#ANGLING - Inland Fisheries Ireland (IFI) has been successful in a circuit court case against a Louth man who appealed a district court decision over illegal salmon fishing.
Pat Smith of Annagassan, who was appealing the severity of the sentence handed down by the District Court in April last year, was ordered to pay two fines totalling €600 and costs of €2,369 to IFI in a hearing at Dundalk Circuit Court on Friday 11 May.
Smith was found to be illegally fishing in September 2010 after fisheries officers from the Dundalk district apprehended him with a fixed net at the shores of Annagassan, the tidal section of the Dee and Glyde rivers.
Court proceedings were initiated and on 14 April 2011 Smith was convicted and fined €600 and ordered to pay total costs of €880 to Inland Fisheries Ireland.
Smith appealed this case on two counts: first on the townland where the incident took place, and secondly on the severity of the sentence. The first count was dropped by the defendant just before proceedings began in the circuit court.
On the second count witness Assistant Inspector Ronan O’Brien gave evidence of events of the day in question and outlined that all rivers on the East Coast, with the exception of the River Fane, were closed for salmon fishing due to declining salmon stocks.
Judge Terry O’Sullivan stated that the offence committed was serious and had to be treated as such because salmon stocks were in decline around the country and were an important part of our heritage. He ordered Smith to pay both fines totalling €600 within six months by default or face six months imprisonment. The judge also ordered him to pay total costs of €2,369 to IFI with six months to pay.
Since 2006 IFI has engaged in conservation measures to combat the decline in salmon numbers. This resulted in an end to the interceptory mixed stock fishery for salmon throughout Ireland, and affected newsmen who availed of the Hardship Scheme were compensated for their loss.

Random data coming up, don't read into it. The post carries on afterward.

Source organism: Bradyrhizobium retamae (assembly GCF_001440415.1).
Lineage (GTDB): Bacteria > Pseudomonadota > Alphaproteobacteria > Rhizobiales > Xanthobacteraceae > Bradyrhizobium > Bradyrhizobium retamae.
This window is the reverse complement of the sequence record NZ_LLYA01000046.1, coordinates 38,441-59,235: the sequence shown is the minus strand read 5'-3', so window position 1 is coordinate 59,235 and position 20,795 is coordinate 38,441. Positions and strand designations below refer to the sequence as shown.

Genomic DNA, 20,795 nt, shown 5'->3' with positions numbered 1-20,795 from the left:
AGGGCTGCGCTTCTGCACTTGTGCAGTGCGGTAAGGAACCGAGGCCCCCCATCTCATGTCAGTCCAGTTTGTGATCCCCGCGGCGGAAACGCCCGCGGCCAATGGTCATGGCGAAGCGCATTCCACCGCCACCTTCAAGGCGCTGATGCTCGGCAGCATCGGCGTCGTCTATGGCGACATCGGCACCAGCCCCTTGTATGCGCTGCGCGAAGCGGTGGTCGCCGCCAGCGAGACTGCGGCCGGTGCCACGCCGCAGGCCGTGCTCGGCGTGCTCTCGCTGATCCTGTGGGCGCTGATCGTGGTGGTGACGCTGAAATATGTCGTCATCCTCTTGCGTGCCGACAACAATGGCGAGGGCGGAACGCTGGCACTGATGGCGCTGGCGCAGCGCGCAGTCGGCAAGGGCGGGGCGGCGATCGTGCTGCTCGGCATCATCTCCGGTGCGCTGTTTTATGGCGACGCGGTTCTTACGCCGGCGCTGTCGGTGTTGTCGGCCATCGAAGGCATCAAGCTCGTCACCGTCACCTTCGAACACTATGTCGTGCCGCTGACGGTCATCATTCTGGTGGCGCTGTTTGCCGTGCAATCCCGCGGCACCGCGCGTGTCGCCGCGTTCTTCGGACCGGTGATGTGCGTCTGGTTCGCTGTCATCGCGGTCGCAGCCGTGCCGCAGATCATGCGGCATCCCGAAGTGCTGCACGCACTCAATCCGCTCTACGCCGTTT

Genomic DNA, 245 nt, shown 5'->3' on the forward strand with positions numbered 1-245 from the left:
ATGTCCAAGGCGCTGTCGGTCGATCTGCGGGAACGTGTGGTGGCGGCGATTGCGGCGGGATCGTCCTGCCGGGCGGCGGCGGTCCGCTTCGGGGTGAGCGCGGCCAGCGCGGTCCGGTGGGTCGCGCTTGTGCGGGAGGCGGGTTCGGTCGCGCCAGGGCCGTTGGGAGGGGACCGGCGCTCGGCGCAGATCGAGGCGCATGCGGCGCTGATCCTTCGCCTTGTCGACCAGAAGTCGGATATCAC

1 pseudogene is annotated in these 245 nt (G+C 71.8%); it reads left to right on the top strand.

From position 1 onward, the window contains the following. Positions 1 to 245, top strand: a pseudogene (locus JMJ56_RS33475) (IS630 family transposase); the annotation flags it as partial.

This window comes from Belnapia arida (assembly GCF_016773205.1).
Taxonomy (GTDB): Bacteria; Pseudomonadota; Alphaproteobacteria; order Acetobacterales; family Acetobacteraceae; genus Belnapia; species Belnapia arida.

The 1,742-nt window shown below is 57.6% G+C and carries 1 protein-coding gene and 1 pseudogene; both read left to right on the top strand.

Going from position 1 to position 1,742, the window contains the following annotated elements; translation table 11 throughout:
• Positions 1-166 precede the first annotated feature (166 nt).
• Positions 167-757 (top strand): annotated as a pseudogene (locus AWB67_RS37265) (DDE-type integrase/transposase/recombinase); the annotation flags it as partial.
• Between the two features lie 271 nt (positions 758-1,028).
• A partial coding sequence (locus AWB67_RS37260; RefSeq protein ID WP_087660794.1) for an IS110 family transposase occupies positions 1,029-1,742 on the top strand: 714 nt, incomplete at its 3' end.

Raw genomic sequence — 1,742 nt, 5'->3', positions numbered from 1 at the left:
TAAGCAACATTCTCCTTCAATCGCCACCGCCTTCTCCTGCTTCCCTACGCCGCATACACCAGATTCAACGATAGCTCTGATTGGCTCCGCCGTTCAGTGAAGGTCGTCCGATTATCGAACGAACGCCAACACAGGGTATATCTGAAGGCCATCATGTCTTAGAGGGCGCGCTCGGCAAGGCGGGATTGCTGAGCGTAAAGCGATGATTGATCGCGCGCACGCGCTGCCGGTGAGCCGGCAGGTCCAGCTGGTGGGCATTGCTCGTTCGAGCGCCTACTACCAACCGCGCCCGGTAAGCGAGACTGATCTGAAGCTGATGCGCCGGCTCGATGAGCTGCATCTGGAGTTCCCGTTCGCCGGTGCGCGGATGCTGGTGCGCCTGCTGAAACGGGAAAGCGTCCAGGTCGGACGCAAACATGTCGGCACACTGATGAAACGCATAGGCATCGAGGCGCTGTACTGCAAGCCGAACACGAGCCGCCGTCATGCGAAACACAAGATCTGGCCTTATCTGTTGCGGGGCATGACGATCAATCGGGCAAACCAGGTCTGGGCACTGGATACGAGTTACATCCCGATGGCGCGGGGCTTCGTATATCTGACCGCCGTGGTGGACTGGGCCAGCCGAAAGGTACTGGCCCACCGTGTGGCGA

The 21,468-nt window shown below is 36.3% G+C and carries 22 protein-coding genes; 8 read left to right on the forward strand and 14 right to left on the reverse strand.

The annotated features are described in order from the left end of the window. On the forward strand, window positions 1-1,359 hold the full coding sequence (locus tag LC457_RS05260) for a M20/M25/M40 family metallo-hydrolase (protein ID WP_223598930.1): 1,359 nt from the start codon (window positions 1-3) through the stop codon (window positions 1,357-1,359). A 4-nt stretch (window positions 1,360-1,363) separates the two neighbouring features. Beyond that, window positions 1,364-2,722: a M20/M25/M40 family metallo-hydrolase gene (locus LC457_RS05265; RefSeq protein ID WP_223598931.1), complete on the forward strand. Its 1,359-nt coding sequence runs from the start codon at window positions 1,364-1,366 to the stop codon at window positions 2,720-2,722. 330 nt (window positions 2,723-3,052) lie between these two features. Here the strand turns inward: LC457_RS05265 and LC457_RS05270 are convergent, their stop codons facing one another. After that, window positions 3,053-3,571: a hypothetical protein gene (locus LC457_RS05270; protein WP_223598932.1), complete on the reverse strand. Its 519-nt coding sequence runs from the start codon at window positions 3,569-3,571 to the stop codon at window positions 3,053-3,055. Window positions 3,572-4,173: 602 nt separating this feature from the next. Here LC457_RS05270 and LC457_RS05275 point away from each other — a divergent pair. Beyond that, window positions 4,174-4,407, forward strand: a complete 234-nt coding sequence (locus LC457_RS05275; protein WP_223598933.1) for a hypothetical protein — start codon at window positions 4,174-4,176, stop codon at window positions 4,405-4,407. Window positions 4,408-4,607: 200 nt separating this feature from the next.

As previously reported on Afloat.ie, the IFI Salmon Conservation Scheme has been extended through this year, with funding increased to a total of €200,000.
The pilot scheme will facilitate the rehabilitation of salmon stocks, giving priority to rivers below their conservation limit which have the greatest prospect of recovery.
According to IFI: "At the peak of salmon production in the 1970s, approximately 3,000 salmon were caught commercially in Dundalk waters. This declined to an all time low in 2006 when only 225 were caught in the entire Dundalk bay area. Annagassan would have been a traditional location for poaching salmon and sea trout in the past.
"Consequently all the rivers on the East coast, with the exception of the River Fane, were closed for salmon fishing. Only this year are the Castletown, Glyde and Dee rivers open for catch-and-release only."
The fisheries body added: "It is hoped that these measures will preserve our stock of Atlantic salmon, which are not only a valuable resource for our economy, but also an important part of our natural heritage as salmon and trout have been running our rivers since the last ice age."
Members of the public can report incidents of poaching and pollution to the IFI at freephone 1890 34 74 24 or for easier recall 1890 FISH 24.